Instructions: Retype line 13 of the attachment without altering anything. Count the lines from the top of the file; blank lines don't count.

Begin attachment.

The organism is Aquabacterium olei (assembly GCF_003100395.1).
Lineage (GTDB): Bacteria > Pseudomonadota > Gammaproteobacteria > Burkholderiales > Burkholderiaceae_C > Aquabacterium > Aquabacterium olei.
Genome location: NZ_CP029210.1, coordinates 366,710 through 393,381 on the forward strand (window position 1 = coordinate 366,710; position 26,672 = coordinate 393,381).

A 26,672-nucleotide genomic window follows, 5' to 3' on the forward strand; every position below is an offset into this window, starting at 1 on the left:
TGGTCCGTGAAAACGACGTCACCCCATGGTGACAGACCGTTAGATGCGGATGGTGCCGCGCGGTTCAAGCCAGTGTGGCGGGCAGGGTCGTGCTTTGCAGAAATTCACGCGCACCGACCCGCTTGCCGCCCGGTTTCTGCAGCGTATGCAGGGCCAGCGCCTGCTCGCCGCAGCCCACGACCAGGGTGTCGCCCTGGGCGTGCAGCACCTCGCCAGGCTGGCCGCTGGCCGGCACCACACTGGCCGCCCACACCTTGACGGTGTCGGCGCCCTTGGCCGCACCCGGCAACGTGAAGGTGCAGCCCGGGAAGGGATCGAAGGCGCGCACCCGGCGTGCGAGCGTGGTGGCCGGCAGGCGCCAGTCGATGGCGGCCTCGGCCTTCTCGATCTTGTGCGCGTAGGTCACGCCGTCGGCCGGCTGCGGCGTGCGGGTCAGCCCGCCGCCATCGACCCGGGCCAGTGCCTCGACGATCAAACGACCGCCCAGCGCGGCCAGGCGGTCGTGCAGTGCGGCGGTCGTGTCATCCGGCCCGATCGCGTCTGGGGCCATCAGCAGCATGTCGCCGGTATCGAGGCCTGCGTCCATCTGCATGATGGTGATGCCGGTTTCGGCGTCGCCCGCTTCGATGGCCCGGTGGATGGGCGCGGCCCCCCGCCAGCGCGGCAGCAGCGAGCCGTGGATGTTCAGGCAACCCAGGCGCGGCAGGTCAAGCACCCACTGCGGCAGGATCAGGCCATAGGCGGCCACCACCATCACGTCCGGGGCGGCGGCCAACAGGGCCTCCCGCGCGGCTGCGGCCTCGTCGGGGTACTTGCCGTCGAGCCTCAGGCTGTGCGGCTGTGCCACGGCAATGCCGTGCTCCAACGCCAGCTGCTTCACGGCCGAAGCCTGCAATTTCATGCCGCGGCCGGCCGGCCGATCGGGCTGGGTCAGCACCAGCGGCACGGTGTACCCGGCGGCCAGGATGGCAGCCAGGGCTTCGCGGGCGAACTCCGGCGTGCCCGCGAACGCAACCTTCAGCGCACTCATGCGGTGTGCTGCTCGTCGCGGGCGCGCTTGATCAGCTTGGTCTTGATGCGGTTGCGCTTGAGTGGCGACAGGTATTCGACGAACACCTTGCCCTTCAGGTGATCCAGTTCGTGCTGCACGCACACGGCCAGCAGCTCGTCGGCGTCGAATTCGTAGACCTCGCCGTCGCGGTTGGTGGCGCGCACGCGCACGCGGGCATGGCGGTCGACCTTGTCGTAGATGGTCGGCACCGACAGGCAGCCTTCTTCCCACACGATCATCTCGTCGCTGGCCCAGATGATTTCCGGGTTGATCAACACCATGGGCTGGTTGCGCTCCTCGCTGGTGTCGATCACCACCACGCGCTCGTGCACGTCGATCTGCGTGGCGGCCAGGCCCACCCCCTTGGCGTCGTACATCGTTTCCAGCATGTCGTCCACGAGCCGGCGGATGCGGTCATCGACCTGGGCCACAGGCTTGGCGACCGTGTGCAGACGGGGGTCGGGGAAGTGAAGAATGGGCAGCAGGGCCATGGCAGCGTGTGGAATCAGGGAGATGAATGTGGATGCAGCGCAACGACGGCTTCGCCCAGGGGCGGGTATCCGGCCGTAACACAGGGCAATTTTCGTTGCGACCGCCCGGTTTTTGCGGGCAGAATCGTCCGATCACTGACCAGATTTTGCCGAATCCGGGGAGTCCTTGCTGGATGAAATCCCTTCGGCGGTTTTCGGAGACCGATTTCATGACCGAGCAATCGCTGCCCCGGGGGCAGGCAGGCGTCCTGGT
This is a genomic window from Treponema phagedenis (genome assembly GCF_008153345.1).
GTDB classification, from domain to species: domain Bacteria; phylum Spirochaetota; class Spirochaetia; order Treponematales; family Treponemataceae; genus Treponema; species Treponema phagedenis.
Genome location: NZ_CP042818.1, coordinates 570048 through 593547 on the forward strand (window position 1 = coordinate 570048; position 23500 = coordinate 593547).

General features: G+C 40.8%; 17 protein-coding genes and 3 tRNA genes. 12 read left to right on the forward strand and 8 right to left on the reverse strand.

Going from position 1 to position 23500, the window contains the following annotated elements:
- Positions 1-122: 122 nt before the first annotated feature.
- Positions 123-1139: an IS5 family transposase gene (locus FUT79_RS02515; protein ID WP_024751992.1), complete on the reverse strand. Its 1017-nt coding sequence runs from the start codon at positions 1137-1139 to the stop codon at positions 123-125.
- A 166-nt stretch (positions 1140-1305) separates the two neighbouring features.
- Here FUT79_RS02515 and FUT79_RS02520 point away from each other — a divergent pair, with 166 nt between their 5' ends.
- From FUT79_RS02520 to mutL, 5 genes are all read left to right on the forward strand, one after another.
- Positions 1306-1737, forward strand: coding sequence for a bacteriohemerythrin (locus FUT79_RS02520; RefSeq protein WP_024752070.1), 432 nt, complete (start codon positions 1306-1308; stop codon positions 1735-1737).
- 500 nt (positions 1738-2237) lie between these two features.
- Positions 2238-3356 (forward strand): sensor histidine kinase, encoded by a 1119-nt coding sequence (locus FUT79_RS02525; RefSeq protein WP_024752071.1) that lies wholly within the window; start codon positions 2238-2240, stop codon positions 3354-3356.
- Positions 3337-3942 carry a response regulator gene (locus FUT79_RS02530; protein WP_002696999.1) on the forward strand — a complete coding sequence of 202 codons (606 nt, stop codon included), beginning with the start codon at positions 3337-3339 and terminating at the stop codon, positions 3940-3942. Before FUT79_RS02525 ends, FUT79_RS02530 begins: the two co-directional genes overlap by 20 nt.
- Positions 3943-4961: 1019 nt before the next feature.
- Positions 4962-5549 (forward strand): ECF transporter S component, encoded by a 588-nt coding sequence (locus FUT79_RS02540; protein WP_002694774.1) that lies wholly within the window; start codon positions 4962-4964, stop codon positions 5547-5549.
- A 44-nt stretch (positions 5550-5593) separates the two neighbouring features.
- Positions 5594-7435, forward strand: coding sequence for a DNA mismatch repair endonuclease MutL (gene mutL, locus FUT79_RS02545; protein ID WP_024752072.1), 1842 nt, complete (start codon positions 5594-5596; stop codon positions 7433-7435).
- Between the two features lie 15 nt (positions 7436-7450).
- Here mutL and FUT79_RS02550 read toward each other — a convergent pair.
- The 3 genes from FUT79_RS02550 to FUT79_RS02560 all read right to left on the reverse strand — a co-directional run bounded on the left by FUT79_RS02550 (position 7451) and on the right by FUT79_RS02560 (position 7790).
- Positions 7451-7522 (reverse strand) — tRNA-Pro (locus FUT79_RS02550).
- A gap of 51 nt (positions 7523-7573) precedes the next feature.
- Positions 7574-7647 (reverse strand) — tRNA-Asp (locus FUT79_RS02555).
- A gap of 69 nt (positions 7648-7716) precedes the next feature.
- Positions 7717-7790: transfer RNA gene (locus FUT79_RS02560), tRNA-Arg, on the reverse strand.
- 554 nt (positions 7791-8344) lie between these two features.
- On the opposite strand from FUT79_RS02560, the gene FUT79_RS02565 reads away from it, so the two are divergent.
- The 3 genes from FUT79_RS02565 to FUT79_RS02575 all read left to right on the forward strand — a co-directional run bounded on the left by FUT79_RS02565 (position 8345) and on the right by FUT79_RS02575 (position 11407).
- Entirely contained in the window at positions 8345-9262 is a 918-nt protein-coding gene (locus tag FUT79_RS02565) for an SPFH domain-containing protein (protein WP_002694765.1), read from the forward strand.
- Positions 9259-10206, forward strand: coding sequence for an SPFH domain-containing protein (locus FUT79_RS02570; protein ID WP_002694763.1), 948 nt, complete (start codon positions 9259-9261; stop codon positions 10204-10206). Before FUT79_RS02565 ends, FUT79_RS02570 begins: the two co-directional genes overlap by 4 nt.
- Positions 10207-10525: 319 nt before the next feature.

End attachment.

- A 166-nt stretch (positions 1140-1305) separates the two neighbouring features.